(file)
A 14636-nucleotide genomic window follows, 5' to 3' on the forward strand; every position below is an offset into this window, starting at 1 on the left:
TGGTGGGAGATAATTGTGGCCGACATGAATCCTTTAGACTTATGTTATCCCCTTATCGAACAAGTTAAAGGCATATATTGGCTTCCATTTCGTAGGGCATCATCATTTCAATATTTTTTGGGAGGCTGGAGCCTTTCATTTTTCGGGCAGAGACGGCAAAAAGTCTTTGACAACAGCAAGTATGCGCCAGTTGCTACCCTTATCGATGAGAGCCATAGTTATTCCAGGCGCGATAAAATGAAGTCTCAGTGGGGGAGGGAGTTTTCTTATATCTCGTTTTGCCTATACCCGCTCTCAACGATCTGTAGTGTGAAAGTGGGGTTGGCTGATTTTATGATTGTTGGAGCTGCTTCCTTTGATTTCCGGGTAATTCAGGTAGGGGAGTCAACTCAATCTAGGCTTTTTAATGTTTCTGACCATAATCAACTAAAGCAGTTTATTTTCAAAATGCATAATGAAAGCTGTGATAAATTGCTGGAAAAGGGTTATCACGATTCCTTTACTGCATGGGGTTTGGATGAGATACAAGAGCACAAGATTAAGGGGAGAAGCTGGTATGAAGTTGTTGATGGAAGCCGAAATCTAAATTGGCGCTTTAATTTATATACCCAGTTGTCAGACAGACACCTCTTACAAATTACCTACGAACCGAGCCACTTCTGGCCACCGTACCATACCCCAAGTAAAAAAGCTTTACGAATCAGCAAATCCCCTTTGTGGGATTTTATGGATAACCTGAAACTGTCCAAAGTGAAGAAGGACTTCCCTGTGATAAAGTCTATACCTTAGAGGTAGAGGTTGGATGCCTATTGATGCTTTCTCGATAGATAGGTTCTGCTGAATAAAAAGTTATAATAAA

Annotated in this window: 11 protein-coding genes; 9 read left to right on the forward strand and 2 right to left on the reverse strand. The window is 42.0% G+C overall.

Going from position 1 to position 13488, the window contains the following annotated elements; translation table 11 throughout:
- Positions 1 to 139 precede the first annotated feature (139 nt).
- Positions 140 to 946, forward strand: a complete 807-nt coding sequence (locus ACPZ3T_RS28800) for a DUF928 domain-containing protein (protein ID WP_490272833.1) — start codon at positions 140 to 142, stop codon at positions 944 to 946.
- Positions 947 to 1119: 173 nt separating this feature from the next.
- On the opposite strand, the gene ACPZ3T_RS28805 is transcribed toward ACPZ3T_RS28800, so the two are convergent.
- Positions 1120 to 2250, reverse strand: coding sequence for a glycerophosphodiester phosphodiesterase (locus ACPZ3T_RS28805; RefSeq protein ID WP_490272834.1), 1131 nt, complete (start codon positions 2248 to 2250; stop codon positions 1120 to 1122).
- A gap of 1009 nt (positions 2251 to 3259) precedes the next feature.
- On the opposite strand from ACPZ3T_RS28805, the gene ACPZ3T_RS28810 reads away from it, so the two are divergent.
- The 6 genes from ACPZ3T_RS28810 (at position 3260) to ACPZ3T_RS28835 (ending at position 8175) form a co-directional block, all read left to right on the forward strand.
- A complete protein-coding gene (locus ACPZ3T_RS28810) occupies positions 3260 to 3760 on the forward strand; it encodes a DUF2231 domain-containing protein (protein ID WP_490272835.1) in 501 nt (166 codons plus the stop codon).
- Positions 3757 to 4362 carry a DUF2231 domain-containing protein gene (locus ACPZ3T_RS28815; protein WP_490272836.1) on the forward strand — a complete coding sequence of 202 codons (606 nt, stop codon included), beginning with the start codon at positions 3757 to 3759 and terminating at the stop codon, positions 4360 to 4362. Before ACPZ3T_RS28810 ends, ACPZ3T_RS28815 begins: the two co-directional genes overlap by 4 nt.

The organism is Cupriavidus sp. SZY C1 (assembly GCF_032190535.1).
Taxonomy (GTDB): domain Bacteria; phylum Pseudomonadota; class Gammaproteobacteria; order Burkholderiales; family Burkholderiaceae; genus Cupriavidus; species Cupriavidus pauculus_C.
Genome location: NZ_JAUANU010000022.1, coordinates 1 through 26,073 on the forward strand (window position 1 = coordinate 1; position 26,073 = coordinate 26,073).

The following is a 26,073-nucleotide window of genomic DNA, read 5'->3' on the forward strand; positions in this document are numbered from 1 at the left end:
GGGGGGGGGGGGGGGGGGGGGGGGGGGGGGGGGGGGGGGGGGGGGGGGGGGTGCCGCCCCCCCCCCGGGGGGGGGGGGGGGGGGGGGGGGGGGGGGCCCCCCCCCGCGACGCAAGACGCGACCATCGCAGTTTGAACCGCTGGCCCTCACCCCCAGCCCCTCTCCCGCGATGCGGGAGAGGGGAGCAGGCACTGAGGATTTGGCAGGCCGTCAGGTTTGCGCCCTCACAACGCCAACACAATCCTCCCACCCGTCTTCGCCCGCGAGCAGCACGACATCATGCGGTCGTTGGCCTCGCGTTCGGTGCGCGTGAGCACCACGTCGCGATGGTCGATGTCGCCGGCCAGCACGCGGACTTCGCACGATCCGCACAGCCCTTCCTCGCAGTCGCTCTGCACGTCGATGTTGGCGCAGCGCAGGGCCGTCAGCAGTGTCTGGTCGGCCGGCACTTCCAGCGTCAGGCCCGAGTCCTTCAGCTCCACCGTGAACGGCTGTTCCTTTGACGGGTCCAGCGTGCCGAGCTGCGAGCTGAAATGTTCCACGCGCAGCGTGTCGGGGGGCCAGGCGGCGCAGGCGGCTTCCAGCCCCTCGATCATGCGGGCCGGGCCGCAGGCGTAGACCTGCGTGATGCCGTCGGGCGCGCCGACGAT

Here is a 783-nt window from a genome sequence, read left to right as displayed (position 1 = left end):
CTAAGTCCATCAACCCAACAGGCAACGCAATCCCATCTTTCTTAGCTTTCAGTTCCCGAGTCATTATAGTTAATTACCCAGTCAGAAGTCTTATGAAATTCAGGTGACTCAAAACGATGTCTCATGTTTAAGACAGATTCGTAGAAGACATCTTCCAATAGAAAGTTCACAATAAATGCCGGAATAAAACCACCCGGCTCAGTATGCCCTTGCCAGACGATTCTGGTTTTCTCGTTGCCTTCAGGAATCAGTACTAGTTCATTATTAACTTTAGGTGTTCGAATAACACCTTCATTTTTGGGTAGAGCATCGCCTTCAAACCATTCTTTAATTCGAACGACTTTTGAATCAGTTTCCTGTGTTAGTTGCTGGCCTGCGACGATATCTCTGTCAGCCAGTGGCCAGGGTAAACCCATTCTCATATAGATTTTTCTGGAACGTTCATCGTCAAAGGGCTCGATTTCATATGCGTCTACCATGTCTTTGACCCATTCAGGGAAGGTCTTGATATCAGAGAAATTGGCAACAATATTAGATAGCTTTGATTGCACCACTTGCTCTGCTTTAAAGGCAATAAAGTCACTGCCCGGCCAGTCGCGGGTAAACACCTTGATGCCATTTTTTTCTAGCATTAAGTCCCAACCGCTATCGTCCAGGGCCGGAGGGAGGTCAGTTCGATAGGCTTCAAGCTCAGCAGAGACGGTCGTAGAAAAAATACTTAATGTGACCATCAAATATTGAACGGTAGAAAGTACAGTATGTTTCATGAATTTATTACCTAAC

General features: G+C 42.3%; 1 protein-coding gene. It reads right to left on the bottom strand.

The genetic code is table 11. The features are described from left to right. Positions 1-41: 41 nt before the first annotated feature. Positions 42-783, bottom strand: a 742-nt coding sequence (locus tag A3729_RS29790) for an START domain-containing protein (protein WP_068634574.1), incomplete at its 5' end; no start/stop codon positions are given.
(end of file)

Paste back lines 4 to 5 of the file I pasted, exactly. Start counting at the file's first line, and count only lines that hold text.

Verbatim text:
Going from position 1 to position 13488, the window contains the following annotated elements; translation table 11 throughout:
- Positions 1 to 139 precede the first annotated feature (139 nt).